Crawling farther under rocks
Our base of knowledge as humans has grown exponentially over the past 2,000 years, but some organized religions are doing their best to continue living in the dark ages. A few recent examples:
– The U.S. Conference of Catholic Bishops, when it comes time to choose a new leader, typically selects the fellow who had been vice president of the group. But not this year. Why? According to church observers, Bishop Gerald Kicanas of Tucson, who held the No. 2 post, was thought to represent the more liberal “social justice” wing of the church. Kicanas, according to a story in the New York Times, has favored dialogue between Catholic liberals and conservatives. The bishops weren't going to have any of that. They broke with tradition and instead chose New York Archbishop Timothy Dolan, who is much more reliably old-old-old-school.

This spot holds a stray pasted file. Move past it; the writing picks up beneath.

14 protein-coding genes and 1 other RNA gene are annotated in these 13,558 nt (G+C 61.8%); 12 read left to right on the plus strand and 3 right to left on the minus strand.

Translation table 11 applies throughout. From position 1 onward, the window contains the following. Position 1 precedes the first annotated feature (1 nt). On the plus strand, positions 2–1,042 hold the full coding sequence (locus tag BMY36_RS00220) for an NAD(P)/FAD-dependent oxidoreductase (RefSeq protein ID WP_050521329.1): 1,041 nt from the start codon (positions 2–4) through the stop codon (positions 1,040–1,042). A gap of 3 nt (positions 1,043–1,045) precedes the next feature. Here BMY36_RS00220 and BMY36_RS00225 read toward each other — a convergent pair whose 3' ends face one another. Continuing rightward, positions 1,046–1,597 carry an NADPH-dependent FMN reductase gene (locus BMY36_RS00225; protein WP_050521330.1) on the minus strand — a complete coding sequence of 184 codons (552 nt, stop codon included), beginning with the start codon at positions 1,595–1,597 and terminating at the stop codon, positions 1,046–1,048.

– Southern Baptists in South Carolina voted to approve a resolution this week calling on pastors to do more preaching against homosexuality, while also urging Christians to be compassionate toward gay people. I'm guessing a sermon might go something like this: “The lives you gay people are leading are vile, sickening and horrifying in the eyes of the Lord ... but do join us for punch and cookies in the social hall after today's service."
– This is my favorite one, and I swear that I'm NOT making this up. Those forward-thinking Catholic bishops I mentioned earlier held a conference on how to conduct exorcisms because there just aren't enough priests who know how to perform the rite. Seeing as how this is 2010, not the Middle Ages, I was a bit taken aback by this. Leaders in the Catholic Church, in the 21st freakin' century, still believe that people can be possessed by the devil or some other assorted demon. How 1452 of them. My first inclination is to laugh at them, if this weren't so sad.